Jun 30, 2015

Book Review: Heart's Betrayal (Book 4 of 6) by Colleen Coble

A Heart's Danger is Book 4 in the 6-Part "Journey of the Heart" Series. 

Lavish Bookshelf Reviews 
of this series include:


Great quote:  "Isaac thought he'd never seen a more beautiful spot than this Tongue River Valley. The Bighorn Mountains south of the valley, the Panther Mountains to the west, and the Black Hills to the east all formed a majestic backdrop to this busy little fort in the wilderness." (Page 81)

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Book summary:  "When Emmie Croftner answered the door to her late husband’s home, she discovered an awful truth: her deceased husband was a bigamist. And what’s more, the home she thought she inherited never belonged to her at all. Suddenly displaced, powerless, and ashamed, Emmie can’t stay in Wabash, Indiana. She makes a hopeful start for Fort Laramie, Wyoming, to find her friend Sarah Montgomery and a new beginning. But when she arrives, she discovers she’s pregnant—and without a husband. The new start she’d hoped for slips from her fingers." (Back Cover)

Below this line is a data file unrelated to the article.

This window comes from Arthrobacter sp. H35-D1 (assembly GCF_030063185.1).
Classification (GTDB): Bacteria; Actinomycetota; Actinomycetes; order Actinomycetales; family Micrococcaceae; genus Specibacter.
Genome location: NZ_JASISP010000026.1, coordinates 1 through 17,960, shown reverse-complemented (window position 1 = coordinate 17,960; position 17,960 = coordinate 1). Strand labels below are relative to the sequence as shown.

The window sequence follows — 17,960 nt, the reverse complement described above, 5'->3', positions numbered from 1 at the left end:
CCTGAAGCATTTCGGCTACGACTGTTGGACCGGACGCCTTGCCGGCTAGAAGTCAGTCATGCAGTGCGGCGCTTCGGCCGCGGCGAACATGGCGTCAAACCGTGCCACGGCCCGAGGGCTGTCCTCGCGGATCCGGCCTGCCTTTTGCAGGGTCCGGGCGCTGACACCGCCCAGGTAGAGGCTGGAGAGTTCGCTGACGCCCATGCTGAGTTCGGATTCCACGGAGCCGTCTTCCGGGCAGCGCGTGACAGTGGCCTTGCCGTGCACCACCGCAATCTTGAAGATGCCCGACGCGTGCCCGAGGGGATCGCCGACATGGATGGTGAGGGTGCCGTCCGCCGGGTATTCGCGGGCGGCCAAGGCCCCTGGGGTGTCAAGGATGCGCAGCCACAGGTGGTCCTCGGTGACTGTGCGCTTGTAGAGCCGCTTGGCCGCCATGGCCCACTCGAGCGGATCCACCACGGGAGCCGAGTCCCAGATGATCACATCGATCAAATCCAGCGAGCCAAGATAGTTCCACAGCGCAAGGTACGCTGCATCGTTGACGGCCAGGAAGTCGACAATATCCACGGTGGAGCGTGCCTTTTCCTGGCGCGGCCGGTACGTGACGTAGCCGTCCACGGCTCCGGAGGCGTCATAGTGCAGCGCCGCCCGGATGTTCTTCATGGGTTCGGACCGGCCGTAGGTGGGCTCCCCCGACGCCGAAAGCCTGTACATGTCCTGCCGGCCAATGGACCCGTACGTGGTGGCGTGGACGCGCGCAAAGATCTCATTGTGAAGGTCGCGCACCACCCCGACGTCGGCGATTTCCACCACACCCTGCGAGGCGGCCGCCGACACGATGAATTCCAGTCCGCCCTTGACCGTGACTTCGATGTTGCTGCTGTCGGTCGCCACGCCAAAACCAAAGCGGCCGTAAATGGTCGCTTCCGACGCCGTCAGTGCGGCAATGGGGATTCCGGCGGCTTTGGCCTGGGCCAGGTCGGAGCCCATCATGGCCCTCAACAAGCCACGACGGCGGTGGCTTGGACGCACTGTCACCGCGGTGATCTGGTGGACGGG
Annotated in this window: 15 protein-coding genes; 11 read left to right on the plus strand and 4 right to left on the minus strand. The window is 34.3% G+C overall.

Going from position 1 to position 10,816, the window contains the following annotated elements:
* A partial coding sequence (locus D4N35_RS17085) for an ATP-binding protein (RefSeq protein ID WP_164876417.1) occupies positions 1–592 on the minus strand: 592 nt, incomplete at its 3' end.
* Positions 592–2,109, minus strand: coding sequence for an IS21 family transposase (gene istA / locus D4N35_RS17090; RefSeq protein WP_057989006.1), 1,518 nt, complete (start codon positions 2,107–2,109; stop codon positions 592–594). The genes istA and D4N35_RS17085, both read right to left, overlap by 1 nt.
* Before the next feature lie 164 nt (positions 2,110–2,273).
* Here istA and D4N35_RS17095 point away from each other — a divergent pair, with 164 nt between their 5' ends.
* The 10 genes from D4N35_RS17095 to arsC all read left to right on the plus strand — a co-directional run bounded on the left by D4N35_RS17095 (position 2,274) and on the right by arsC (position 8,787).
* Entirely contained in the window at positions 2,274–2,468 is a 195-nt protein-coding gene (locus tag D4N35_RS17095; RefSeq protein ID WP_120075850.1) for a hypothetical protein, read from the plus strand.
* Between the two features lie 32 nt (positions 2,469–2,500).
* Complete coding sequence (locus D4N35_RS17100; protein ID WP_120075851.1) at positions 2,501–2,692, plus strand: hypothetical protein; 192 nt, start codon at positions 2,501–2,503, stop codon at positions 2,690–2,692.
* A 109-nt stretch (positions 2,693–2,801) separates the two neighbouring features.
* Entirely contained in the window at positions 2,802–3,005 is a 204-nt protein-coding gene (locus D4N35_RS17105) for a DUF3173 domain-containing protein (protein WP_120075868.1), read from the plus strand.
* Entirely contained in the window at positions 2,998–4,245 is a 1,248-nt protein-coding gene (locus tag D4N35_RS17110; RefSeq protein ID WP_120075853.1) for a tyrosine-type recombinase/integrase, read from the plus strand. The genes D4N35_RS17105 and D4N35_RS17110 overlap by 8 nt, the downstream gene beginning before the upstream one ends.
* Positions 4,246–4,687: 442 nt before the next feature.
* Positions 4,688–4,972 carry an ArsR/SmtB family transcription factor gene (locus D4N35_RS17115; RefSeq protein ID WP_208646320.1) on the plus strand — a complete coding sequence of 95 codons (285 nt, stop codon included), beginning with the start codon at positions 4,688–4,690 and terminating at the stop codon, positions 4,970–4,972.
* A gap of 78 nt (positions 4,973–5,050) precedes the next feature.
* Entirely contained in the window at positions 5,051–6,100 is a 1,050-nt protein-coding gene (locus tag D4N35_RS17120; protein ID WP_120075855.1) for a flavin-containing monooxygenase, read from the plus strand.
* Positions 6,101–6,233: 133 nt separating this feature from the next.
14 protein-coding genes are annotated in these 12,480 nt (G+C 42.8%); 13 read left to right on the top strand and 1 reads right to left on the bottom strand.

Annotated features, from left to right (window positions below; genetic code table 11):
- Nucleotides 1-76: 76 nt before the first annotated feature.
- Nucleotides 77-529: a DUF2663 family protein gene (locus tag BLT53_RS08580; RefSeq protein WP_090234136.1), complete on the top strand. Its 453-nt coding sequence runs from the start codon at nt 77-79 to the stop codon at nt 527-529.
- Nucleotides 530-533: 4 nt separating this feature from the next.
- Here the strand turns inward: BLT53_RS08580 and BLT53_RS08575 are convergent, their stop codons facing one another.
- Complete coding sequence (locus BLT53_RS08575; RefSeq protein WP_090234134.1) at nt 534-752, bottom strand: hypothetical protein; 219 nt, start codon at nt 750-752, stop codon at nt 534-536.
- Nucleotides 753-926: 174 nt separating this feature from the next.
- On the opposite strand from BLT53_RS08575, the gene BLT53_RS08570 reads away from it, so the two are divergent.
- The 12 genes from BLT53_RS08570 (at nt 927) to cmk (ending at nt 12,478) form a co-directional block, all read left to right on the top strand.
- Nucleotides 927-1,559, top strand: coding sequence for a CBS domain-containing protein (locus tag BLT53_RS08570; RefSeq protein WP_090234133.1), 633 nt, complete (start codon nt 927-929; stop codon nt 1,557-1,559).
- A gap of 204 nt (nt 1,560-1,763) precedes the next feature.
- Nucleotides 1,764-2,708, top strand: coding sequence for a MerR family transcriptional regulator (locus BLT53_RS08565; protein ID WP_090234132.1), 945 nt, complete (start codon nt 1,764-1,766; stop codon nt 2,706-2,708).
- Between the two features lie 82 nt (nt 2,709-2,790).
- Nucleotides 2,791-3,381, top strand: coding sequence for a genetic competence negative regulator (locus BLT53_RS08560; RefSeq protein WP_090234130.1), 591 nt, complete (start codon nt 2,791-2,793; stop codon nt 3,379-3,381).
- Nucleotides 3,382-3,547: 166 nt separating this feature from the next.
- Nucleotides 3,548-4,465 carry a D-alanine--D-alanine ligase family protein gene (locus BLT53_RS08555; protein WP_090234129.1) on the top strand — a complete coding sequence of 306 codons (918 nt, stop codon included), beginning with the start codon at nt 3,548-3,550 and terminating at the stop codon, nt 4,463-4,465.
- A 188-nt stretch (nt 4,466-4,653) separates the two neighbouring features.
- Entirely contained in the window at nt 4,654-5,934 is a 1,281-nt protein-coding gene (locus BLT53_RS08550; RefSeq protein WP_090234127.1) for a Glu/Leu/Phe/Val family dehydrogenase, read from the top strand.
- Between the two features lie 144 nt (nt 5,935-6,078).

My thoughts:  A Heart's Betrayal by Colleen Coble is Book Four in the Journey fo the Heart series. This book brings Emmie Croftner to the frontier. She is the sister of the evil Ben (who tried to force Sarah into marriage/later kidnapped her in the wilderness) and the simple-minded Labe. Emmie is dealing with her own tragedy and losses, but as a character she is sweet and caring and very unlike her two brothers.

In A Heart's Betrayal, the gang of Army men and the ladies all move from Fort Laramie to Fort Phil Kearny. The distance is less than 300 miles, but it takes the wagon-train crew 10 days over rough terrain and other dangers.